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News Article

Will Mexico Meet Its Clean Energy Goal?

By María Fernanda Barría | Tue, 03/09/2021 - 13:38

Mexico will not meet its goal of clean electricity generation by 2024, according to calculations by the Ministry of Energy (SENER). The Program for the Development of the National Electric System 2020-2034 (PRODESEN) estimates that the goal will be reached one year after the end of President Andrés Manuel López Obrador’s six-year term and not when determined by the federal administration. CFE also presented its 2021-2025 business plan, where it detailed that it will not invest in renewable energy plants during the current administration.

On Mar. 27, 2015, Mexico made a commitment before the UN to address global warming with a series of measures aimed at mitigating polluting emissions. According to the National Inventory of Greenhouse Gases and Compounds 2015, electricity generation is the second largest contributor to greenhouse gas emissions in Mexico. Published in 2015 following the Energy Reform, the Energy Transition Law establishes that SENER would set a minimum clean energy participation target of 25 percent by 2018, 30 percent by 2021 and 35 percent by 2024. The country had also pledged its commitment to generate 35 percent of its electricity through non-fossil fuel methods by 2024, following the Paris Agreement.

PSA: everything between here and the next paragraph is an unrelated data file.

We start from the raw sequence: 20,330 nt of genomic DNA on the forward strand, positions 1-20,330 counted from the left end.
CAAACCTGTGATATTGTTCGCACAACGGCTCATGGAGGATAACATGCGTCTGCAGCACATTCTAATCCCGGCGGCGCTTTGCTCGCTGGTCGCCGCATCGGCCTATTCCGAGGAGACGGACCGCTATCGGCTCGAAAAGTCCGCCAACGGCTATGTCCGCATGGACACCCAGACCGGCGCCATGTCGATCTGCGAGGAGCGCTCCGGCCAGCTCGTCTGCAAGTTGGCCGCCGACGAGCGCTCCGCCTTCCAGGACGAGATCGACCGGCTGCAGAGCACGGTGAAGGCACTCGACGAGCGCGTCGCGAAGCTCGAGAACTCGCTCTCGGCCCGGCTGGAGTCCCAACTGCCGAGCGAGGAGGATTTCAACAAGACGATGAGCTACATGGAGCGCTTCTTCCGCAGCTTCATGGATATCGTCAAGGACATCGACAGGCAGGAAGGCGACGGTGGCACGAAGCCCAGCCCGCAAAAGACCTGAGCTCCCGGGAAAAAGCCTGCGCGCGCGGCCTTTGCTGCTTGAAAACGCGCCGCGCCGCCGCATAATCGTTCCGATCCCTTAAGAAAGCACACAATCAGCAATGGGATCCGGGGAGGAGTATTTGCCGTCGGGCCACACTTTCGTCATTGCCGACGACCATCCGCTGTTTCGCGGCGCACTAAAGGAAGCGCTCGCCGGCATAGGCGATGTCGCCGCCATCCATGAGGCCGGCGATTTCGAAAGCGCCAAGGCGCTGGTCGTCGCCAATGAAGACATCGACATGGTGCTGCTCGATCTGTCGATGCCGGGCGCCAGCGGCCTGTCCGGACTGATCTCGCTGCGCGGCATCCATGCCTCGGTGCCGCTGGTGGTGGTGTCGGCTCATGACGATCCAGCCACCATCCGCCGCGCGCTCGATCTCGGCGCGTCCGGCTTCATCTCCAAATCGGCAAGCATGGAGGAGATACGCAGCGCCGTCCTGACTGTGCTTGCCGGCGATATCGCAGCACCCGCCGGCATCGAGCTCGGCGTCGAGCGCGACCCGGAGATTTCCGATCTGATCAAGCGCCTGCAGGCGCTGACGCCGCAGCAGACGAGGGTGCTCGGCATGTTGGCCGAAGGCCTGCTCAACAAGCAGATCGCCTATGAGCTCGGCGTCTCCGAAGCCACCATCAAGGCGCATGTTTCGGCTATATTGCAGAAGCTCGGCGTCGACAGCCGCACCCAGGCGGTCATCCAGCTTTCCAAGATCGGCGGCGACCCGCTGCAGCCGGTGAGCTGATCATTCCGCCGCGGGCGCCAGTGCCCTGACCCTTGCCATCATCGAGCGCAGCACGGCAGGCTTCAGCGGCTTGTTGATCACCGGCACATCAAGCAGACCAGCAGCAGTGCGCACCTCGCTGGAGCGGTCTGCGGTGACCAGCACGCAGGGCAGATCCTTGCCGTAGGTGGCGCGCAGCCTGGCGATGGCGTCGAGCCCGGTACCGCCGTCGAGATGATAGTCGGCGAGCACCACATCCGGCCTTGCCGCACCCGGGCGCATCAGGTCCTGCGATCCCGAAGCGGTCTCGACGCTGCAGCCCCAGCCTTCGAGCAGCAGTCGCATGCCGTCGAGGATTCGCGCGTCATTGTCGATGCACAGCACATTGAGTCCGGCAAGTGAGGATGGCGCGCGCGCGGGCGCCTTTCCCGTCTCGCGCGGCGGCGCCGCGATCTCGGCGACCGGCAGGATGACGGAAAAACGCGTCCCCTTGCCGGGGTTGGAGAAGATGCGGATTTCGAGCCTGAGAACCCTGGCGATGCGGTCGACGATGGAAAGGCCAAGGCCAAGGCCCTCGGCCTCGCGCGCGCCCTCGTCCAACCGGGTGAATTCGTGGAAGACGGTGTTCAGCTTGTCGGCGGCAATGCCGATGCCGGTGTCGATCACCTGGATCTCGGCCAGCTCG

According to PRODESEN, the country will only generate 32 percent of its electricity through clean sources, three percentage points below the committed target. Moreover, this will not be possible before 2025. For different analysts, the current situation is an attack on renewable energies. “Energy policy in the country has never been able to implement an energy transition that is fair and sustainable. The administration is going in the opposite direction,” Pablo Ramírez, Energy Specialist at Greenpeace, told Milenio.

This is not the first time that the country has failed to meet its environmental goals. The latest data from the International Energy Agency (IEA) indicates that the country only generates around 23 percent of its electricity in plants that do not use fossil fuels.

The data used in this article was sourced from:  
SENER, PRODESEN, Expansión, El Milenio, UN
María Fernanda Barría María Fernanda Barría Junior Journalist and Industry Analyst